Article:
Burial chambers of the Neolithic
In the Neolithic – the New Stone Age – the older you were, the more important you were, and thus logically the dead were the most important of all. Ancestor worship became the centre of people’s lives, and great emphasis was placed on the burial of the dead.
Magnificent tombs where therefore built as houses for the dead. Some of the finest of these are the Clava cairns, in North East Scotland, near Inverness.
Here stone chambers were built, and then stones were built up around them to form a mound, and a long passage was constructed so that the tombs could be entered again and again. But when were they built, and what was their meaning? Professor Richard Bradley has been excavating there to find out …
The north-east chamber
The best idea of a chambered tomb can perhaps be obtained from this high-level view of the northern-most tomb, here stripped by the excavators. The passage can clearly be seen leading into the circular chamber at the centre.
Note that the cairn is surrounded by a platform which has been partly excavated. There is also a ring of standing stones around the cairn, some of which can be seen in the background.
Stone circles are generally considered to be ‘Bronze Age’ rather than ‘Neolithic’ so perhaps this suggests that these tombs are very late in the Neolithic.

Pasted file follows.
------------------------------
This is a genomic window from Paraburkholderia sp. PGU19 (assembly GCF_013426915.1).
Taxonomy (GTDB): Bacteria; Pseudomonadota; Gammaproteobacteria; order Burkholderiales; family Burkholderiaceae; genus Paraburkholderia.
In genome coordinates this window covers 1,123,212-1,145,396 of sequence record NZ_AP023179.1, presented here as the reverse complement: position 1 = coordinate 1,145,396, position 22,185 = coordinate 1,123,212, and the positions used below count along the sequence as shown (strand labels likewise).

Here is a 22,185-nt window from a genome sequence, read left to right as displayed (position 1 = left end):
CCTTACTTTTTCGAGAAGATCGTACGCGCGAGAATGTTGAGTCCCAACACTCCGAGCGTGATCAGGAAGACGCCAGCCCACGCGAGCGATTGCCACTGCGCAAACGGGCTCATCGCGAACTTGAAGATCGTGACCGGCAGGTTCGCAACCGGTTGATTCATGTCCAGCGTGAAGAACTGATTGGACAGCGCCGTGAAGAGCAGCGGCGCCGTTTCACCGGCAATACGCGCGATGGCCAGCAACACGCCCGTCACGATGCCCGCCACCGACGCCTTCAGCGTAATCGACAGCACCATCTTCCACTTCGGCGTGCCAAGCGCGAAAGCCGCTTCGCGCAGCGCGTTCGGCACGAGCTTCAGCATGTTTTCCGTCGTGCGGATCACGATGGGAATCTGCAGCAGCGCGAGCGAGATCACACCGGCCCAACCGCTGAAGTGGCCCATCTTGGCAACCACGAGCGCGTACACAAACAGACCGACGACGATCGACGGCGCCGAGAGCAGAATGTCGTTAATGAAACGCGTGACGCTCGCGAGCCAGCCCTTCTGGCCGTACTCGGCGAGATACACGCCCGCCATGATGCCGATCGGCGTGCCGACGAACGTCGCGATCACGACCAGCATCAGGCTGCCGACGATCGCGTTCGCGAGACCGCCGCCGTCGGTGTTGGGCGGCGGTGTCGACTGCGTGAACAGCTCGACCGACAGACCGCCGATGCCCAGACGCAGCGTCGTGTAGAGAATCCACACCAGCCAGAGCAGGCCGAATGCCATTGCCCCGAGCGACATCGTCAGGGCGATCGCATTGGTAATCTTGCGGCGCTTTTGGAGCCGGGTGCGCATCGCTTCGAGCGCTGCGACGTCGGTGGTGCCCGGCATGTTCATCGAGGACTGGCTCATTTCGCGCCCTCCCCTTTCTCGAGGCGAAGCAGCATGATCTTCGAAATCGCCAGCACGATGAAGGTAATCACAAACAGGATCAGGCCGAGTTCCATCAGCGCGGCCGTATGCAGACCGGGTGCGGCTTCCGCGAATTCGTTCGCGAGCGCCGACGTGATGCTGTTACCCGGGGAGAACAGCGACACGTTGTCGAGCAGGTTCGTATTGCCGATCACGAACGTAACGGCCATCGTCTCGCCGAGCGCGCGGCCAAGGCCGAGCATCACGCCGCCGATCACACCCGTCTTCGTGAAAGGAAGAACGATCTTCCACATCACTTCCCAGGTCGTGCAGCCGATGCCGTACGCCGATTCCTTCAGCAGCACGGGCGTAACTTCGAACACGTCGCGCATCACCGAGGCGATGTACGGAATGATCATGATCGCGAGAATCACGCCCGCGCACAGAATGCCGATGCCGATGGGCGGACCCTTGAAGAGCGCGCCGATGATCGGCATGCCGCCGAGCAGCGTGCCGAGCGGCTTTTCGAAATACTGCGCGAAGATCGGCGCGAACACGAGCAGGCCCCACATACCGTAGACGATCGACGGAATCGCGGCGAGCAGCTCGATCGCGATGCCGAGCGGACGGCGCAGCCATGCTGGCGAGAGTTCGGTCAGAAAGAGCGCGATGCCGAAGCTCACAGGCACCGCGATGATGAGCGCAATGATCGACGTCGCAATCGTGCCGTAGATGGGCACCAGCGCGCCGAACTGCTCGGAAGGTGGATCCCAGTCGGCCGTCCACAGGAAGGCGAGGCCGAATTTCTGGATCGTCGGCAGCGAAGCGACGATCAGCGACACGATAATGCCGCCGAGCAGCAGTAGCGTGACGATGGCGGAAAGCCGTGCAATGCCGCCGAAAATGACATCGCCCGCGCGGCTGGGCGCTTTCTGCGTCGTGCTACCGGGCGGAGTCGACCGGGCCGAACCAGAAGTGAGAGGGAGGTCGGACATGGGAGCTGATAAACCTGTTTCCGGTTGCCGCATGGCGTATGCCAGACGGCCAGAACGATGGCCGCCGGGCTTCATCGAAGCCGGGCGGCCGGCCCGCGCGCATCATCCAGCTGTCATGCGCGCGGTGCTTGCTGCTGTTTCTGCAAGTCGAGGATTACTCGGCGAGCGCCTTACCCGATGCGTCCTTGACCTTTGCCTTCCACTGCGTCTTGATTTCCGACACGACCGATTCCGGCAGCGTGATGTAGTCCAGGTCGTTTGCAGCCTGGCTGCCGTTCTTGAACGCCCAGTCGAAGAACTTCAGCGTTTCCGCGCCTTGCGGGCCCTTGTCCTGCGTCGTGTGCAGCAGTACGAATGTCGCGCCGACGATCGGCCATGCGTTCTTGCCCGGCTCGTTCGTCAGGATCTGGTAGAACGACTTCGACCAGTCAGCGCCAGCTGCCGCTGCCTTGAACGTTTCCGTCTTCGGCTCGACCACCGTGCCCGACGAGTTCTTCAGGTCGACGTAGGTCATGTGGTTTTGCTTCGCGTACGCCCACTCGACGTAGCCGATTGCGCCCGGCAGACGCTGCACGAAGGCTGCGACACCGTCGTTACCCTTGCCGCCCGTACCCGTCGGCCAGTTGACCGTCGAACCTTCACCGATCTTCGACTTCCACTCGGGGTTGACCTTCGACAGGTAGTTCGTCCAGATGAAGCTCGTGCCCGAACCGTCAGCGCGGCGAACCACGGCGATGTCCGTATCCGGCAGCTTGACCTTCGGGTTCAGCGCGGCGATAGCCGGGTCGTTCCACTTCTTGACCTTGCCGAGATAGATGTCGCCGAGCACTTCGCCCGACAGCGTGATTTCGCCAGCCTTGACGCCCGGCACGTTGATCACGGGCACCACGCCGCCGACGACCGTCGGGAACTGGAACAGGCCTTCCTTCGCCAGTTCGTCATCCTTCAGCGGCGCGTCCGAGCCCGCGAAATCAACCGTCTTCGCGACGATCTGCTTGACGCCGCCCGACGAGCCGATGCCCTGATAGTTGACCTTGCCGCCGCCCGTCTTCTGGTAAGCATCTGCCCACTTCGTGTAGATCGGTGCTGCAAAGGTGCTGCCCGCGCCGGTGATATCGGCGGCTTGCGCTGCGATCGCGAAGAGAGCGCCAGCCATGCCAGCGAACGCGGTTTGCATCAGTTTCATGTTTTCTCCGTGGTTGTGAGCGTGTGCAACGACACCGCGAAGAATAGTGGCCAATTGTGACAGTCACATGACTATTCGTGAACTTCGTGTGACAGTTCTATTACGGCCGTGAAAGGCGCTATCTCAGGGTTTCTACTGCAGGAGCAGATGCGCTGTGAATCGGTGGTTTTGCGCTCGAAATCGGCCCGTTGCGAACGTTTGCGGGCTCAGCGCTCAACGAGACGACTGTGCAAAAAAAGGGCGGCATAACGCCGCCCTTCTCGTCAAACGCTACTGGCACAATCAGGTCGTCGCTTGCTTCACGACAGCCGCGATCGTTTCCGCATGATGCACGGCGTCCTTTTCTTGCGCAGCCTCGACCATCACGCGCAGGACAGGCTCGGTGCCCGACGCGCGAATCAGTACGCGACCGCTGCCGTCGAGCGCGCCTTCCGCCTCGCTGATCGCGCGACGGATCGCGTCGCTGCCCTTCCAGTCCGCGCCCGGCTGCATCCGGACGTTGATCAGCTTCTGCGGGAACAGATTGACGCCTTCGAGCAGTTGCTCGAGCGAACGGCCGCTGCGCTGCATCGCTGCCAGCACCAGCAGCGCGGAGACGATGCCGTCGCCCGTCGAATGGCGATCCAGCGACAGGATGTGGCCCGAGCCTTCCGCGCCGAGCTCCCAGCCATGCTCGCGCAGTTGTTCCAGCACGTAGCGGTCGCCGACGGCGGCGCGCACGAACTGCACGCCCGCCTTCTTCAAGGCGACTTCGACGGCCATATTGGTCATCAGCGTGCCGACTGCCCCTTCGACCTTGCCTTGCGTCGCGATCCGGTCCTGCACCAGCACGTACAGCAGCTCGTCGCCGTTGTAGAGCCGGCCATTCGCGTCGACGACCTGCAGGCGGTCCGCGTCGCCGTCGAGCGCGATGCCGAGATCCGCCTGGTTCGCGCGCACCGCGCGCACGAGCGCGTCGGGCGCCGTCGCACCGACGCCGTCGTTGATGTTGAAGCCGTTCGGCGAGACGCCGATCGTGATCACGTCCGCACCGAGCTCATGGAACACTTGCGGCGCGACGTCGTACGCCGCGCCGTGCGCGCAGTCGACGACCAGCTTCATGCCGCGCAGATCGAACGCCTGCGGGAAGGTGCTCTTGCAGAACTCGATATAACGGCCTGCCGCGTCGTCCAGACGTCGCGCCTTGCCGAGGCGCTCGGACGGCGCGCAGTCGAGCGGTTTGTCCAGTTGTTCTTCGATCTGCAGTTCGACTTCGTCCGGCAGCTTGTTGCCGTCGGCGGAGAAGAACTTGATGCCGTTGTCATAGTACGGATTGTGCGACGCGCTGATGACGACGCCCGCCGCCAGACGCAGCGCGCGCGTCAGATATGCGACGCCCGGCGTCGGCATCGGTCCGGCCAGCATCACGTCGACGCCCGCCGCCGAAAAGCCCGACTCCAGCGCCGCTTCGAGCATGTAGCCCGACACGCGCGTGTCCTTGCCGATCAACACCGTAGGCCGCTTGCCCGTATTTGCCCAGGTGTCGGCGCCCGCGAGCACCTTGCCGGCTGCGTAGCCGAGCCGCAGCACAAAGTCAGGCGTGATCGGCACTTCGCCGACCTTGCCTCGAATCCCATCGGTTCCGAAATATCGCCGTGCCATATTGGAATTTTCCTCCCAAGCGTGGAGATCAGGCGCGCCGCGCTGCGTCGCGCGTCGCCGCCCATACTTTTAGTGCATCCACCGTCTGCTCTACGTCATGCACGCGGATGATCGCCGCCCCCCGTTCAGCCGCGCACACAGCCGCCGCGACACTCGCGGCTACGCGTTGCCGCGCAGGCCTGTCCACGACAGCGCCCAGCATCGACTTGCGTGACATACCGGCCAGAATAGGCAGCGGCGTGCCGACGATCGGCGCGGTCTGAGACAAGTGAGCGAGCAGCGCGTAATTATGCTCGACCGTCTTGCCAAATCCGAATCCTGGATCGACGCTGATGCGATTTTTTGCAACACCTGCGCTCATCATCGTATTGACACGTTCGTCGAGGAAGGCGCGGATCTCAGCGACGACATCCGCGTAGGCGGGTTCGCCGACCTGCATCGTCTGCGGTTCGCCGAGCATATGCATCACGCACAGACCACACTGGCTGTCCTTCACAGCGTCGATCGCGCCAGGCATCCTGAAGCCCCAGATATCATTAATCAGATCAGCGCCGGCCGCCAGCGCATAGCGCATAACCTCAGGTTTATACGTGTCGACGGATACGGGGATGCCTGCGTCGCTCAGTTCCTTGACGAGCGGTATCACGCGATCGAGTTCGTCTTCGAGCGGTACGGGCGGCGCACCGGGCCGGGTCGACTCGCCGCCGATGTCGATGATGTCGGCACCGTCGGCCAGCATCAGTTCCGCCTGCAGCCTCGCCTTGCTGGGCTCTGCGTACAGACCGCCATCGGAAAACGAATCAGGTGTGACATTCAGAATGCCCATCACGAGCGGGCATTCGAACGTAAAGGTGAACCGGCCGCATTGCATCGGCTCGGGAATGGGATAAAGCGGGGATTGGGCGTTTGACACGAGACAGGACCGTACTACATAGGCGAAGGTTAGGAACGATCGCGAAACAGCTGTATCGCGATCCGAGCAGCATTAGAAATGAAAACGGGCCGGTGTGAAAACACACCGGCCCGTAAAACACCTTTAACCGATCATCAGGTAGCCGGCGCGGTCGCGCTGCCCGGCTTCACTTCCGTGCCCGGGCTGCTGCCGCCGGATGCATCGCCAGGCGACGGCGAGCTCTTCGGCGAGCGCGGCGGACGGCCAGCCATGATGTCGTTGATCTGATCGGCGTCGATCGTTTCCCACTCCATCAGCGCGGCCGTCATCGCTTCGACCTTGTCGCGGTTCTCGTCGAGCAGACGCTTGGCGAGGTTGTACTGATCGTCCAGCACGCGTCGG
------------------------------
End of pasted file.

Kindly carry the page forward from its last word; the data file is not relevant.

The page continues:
The south-western cairn
At the other end of the Clava complex is another chambered tomb, like the first, also open to the public. This view looks down the passage from ground floor level, into the central circular chamber. Note the ring of large stones round the cairn, holding it in position. This is very similar to the first cairn, which is just in front of the trees in the background.
Plan of Clava
At Clava, two main tombs are laid out, open to the visitor, one at each end of the complex. Both have their entrance passage pointing in the same direction, so that on Mid-winter’s day, the rays of the setting sun point right down the passage.
Between the two main cairns is a monument of a rather different type known as a ring cairn. Here there is no entrance passage, and at the centre, instead of a closed chamber there is an open unroofed area where ceremonies could take place.
The ring cairn
The second stone in from the bottom left has some ‘cupmarks’ near the bottom, small circular depressions, laboriously carved out for some ritual purpose.
The recent radiocarbon dates show that the tombs were much later than expected: instead of being at the very beginning of the Neolithic, they come right at the very end, at around 2,000 BC. They also confirm that the whole cemetery was built at much the same time, in a single operation.
On to the next site – a Bronze Age Boat, found at Dover
Jul 06, 2015 0The Atlas Shipwreck Survey Project, conducted by Odyssey...
Jun 18, 2015 0For anyone hoping to visit the Maryport Roman Temples...
May 15, 2015 1The recent discovery of a rare Roman tombstone by Cotswold...